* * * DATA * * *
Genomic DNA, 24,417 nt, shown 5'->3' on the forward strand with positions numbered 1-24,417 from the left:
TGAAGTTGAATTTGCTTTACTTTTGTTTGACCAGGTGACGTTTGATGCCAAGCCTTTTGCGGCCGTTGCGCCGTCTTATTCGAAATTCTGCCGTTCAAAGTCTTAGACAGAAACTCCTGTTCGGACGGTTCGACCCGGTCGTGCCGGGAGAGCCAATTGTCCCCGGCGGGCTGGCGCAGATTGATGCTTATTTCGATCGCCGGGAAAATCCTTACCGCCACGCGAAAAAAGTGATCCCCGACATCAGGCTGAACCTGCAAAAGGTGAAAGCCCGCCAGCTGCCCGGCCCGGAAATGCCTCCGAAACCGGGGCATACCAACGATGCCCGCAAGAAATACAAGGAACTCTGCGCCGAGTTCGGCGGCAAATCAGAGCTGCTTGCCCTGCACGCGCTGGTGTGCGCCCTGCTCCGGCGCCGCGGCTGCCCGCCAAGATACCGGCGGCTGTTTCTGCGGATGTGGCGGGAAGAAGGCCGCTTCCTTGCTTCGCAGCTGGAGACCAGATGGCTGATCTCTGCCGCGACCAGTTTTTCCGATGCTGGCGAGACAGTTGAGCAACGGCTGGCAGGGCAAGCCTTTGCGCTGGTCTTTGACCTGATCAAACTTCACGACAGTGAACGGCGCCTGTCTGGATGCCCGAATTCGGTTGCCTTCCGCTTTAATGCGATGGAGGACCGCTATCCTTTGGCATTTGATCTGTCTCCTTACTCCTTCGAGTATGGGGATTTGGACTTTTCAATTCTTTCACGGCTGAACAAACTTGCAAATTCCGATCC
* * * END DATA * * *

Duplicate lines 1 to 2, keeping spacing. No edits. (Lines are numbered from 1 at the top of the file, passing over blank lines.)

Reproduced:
Genomic DNA, 24,417 nt, shown 5'->3' on the forward strand with positions numbered 1-24,417 from the left:
TGAAGTTGAATTTGCTTTACTTTTGTTTGACCAGGTGACGTTTGATGCCAAGCCTTTTGCGGCCGTTGCGCCGTCTTATTCGAAATTCTGCCGTTCAAAGTCTTAGACAGAAACTCCTGTTCGGACGGTTCGACCCGGTCGTGCCGGGAGAGCCAATTGTCCCCGGCGGGCTGGCGCAGATTGATGCTTATTTCGATCGCCGGGAAAATCCTTACCGCCACGCGAAAAAAGTGATCCCCGACATCAGGCTGAACCTGCAAAAGGTGAAAGCCCGCCAGCTGCCCGGCCCGGAAATGCCTCCGAAACCGGGGCATACCAACGATGCCCGCAAGAAATACAAGGAACTCTGCGCCGAGTTCGGCGGCAAATCAGAGCTGCTTGCCCTGCACGCGCTGGTGTGCGCCCTGCTCCGGCGCCGCGGCTGCCCGCCAAGATACCGGCGGCTGTTTCTGCGGATGTGGCGGGAAGAAGGCCGCTTCCTTGCTTCGCAGCTGGAGACCAGATGGCTGATCTCTGCCGCGACCAGTTTTTCCGATGCTGGCGAGACAGTTGAGCAACGGCTGGCAGGGCAAGCCTTTGCGCTGGTCTTTGACCTGATCAAACTTCACGACAGTGAACGGCGCCTGTCTGGATGCCCGAATTCGGTTGCCTTCCGCTTTAATGCGATGGAGGACCGCTATCCTTTGGCATTTGATCTGTCTCCTTACTCCTTCGAGTATGGGGATTTGGACTTTTCAATTCTTTCACGGCTGAACAAACTTGCAAATTCCGATCC